"As a teaching tool, it is very important to us, because it's how we can encourage young members of our community. It's important because this is the investment we're making with our organization, especially when it comes to the environment, because it's educational. It's also important to recover the wisdom of our cultures and recognize what our environment and nature are like. This then creates an essential need for our children to follow our initiative of environmental conservation from a cultural perspective," says Manuel Alejandro Juiname, of the Uitoto people.

To make better use of the guide, WWF also proposed designing a so that teachers can instruct children in topics related to the territory, its main areas of use, and the ecosystem services it provides, encouraging its protection.

"The diversity and wealth of our territory are re-created and reinforced day by day through games," remarks José Zafiama, of the Uitoto people. "These games encourage our children from an early age to learn about our territory, what animals, plants, and important places we have, and the activities that take place in each of them."

Games allow us to share knowledge, awakening emotions and feelings, connecting with every element of biodiversity and the forest, learning from the wisdom of ancestors, and thus leaving a legacy based on experience. Tirso Candre, the coordinator of Azicatch's Environmental Department, highlights the importance for new generations:

"These games are very important, in keeping with the work we started as Azicatch three years ago, on areas of use, on their conservation, threats, and risks. The game is an educational activity to make young people and children understand the importance of conserving our territory's natural resources, so that they take care of them, so that they protect them, so that they are aware of what we have. Because these are our means from which we can obtain the benefits of survival and subsistence for our peoples."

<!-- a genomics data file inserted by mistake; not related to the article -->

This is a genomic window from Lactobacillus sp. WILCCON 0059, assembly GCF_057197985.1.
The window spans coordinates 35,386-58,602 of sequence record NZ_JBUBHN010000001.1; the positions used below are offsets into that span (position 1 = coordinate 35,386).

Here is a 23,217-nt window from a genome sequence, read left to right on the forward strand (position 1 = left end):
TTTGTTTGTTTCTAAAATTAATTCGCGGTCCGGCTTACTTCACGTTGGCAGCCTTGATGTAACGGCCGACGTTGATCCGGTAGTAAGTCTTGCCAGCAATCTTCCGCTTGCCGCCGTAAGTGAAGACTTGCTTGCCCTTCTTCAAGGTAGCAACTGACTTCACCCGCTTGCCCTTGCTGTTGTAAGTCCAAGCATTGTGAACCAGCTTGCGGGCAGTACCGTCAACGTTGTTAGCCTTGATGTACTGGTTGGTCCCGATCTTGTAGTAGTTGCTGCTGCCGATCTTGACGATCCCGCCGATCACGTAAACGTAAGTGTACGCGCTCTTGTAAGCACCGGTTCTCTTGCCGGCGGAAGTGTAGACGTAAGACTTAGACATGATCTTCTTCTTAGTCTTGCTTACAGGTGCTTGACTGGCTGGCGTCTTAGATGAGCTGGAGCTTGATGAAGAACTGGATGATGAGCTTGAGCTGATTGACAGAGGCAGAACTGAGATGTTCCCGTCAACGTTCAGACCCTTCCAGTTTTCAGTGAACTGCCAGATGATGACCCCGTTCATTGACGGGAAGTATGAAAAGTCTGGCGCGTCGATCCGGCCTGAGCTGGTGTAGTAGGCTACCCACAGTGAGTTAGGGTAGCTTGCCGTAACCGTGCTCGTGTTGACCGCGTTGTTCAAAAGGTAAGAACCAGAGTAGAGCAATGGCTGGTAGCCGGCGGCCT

After seeing and playing El sendero de los hijos del tabaco, la coca y la yuca dulce, you could see the happy faces of those who are able to learn through play. It's a different space to share, build, and learn between laughs and surprises as a community.

Chela Umire, of the Muinane people, summarizes the importance for the community. "The games seemed really important to me because through them, our future will acquire more knowledge of all the work we've done as an organization."

Explore further

The quiet loss of knowledge threatens indigenous communities

Provided by WWF
Citation: Territorial management and governance of the Columbian Amazon by indigenous people (2019, May 8) retrieved 20 January 2021 from https://phys.org/news/2019-05-territorial-columbian-amazon-indigenous-people.html
This document is subject to copyright. Apart from any fair dealing for the purpose of private study or research, no part may be reproduced without the written permission. The content is provided for information purposes only.

Feedback to editors

User comments